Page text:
Thursday, July 9, 2015

Unizor - Geometry3D - Prisms - Volume of Parallelepiped





Unizor - Creative Minds through Art of Mathematics - Math4Teens

The volume of a parallelepiped (as a volume of any solid body) is an additive measure that quantifies the space occupied by it.
The unit of volume is a cube with the length of each edge equaled to a linear unit. So, if linear unit is 1 meter, the unit of volume is 1 cubic meter (1m³).

Consider a rectangular parallelepiped with three edges sharing a vertex A having linear lengths of a, b (along the sides of a base) and c (height).
For now, consider these three lengths as integer numbers. Obviously, the number of unit cubes that fill the area of the base of this parallelogram in one single layer is S=a·b.
There are c such layers along the height of the parallelepiped, so the total number of unit cubes that fill this rectangular parallelepiped equals to V=S·c=a·b·c.

Next step is to consider the lengths of edges to be rational numbers. We can always assume them to have the same common denominator, so
a=p/n; b=q/n; c=r/n
A unit cube can be filled with smaller cubes with edges of 1/n. The number of these small cubes is, obviously, n³. So, it's natural to assume that the volume of a cube with the edge of 1/n is V=1/n³.
Since volume is an additive measure, we can count the number N of small cubes with the edge of 1/n that fit into our parallelepiped with above mentioned lengths of edges. Then the volume of a parallelepiped would be this number N multiplied by a volume of a small cube 1/n³. Obviously, N=pqr.Therefore, the volume of a parallelepiped is
V = (pqr)/n³ =
= (p/n)·(q/n)·(r/n) = abc
Again, as we see, the volume of a rectangular parallelepiped equals to a product of lengths of three edges sharing one vertex.

Extending without a rigorous proof this result to irrational lengths, we can state that, in general, the volume of a rectangular parallelepiped with lengths of three edges sharing the same vertex equaled to a, b and c is equal to
V=abc

Let's consider a more general case of a right parallelepiped. The difference between right and rectangular parallelepipeds is that the base of the right one is a general parallelogram, while the base of the rectangular one is a rectangle. In both cases the side edges are perpendicular to bases.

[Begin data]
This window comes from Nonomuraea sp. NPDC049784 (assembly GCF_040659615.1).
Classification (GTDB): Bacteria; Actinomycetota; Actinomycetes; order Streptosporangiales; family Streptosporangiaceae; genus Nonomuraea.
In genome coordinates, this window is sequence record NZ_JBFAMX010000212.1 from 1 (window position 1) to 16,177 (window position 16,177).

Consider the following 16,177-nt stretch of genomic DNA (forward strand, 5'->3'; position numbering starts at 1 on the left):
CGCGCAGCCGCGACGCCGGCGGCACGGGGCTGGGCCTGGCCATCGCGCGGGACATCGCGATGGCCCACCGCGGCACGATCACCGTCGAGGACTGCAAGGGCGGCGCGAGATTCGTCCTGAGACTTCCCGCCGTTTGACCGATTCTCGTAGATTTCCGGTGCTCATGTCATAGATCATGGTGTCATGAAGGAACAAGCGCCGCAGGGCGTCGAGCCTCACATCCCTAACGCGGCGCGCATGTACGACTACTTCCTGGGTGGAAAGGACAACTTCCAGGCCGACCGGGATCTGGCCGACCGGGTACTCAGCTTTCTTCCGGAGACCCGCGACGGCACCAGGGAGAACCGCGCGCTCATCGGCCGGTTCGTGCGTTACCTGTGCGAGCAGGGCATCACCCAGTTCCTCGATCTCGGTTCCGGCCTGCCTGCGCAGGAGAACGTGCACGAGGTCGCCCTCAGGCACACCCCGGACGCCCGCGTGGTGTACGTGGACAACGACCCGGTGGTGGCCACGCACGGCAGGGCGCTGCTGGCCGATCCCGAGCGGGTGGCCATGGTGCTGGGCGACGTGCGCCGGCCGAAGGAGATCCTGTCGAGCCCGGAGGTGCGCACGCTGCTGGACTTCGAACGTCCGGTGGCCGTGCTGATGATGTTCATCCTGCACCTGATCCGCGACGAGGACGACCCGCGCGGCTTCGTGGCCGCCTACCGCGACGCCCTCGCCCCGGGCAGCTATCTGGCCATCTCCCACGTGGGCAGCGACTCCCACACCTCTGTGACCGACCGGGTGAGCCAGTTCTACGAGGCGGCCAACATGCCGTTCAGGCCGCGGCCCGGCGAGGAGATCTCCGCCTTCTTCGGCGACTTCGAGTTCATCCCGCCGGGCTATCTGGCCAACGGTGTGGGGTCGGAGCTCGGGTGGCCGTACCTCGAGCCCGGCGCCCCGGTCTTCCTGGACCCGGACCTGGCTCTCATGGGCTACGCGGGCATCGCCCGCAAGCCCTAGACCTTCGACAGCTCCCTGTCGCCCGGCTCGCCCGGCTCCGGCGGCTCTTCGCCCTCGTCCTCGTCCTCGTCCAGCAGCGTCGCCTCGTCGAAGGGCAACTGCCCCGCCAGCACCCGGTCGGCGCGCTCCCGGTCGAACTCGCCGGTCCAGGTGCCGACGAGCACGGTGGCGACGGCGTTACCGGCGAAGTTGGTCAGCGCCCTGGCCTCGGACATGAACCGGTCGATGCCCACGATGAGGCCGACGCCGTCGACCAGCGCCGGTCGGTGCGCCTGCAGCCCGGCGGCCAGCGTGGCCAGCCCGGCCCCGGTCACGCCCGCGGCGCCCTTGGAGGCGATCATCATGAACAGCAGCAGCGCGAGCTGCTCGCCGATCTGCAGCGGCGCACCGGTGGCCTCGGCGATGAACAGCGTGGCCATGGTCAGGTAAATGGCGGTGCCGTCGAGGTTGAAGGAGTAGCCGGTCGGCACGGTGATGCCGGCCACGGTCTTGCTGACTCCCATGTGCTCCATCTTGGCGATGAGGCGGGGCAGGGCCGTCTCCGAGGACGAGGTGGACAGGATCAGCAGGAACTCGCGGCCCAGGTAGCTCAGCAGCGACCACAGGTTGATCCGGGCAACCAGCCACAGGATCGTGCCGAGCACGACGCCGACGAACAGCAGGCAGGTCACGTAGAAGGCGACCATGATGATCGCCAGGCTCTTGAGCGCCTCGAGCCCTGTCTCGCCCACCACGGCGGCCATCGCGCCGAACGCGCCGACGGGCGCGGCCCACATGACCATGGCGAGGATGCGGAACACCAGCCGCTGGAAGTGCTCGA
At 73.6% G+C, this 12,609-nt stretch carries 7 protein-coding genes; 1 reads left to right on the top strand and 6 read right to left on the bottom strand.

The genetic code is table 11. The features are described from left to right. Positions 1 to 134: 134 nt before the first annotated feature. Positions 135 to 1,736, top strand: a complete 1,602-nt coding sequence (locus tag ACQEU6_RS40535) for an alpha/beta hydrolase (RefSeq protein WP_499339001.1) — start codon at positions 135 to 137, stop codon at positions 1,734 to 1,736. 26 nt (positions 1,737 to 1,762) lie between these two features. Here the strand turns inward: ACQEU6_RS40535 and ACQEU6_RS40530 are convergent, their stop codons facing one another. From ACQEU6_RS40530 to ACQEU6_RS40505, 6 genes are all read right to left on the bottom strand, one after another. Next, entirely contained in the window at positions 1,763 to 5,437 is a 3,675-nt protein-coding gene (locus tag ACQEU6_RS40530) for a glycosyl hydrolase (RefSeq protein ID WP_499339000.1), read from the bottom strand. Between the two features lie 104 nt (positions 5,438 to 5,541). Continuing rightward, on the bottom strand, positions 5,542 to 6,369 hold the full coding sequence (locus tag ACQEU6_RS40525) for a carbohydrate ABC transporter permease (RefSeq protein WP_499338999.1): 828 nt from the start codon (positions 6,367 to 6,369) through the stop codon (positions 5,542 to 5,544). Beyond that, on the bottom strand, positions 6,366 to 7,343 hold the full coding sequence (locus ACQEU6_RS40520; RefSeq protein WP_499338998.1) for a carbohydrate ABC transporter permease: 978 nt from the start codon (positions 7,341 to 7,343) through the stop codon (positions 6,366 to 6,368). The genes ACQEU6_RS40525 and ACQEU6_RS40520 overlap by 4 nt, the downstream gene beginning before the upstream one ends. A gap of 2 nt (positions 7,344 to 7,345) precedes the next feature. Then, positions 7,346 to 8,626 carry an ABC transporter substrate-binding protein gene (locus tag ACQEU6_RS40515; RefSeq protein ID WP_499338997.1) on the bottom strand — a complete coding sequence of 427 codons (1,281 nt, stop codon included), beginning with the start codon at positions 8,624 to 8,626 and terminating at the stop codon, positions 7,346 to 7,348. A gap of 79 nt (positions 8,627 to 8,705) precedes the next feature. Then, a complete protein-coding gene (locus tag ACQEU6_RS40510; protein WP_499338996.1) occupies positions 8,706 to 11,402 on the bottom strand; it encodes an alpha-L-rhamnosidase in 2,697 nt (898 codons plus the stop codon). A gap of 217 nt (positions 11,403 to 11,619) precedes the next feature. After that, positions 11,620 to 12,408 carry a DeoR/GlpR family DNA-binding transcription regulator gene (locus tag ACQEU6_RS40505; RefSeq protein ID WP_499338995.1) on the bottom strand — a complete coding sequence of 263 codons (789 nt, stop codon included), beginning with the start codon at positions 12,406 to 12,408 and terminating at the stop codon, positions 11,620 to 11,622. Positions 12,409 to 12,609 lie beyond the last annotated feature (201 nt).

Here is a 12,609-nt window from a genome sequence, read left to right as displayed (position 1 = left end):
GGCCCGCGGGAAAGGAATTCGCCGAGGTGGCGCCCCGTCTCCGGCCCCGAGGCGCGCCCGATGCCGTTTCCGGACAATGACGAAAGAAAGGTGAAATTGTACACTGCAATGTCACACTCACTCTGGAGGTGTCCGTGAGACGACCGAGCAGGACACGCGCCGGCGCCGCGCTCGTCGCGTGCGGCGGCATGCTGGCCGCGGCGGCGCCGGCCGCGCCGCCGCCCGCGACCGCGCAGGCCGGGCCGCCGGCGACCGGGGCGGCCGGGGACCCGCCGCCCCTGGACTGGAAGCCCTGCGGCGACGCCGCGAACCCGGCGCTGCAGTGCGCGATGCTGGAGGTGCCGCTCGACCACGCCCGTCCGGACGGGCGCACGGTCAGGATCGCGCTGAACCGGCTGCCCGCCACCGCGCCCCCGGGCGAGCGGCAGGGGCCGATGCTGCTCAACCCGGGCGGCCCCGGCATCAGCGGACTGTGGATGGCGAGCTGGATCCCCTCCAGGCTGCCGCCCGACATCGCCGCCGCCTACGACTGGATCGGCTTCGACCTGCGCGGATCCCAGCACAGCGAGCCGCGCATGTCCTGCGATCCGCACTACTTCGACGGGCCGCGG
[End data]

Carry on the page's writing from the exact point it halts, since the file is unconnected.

Assume the bottom base of our right parallelepiped is a parallelogram ABCD and the top base is, correspondingly, A'B'C'D'.
Within the bottom base draw perpendiculars BM and CN from vertices B and C onto side AD (or its continuation). Assume for definitiveness that point M lies in between points A and D, while point N is outside this segment.

Obviously, triangles ΔABM and ΔDCN are congruent - a trivial statement from plane geometry.

Now draw a plane through edge BB' and line BM on the bottom base. It cuts from our parallelepiped a right prism with a triangles ΔABM and ΔA'B'M' as bases and side edges AA', BB' and MM'.
Draw another plane through edge CC' and line CN. Consider a right prism with bases ΔDCN and ΔD'C'N' and side edges DD', CC' and NN'.

Two right prisms with triangles as bases are congruent since their bases and edges are congruent - an easy to prove statement. Therefore, their volumes are equal. What's interesting is that if we cut off the first prism from our original right parallelepiped and add the second, we convert our right parallelepiped into a rectangular one. This new rectangular parallelepiped has rectangles BCNM and B'C'N'M' as bases and segments BB', CC', NN' and MM' as side edges.

Since we formed this new rectangular parallelepiped by cutting one triangular prism from the original right parallelepiped and adding another, equal in volume, the volumes of the original right parallelepiped and a new rectangular one are the same.

The volume of the latter equals to a product of an area of the base S = BM · MN by the height BB'. But the area of the base (rectangle) BCNM equals to the area of the original base (parallelogram) ABCD. Therefore, the volume of the right parallelepiped with base ABCD also equals to a product of the area of the base (parallelogram) ABCD, that is S = AD · BM, and the height of the parallelepiped AA'.

1 comment:

Unknown said...

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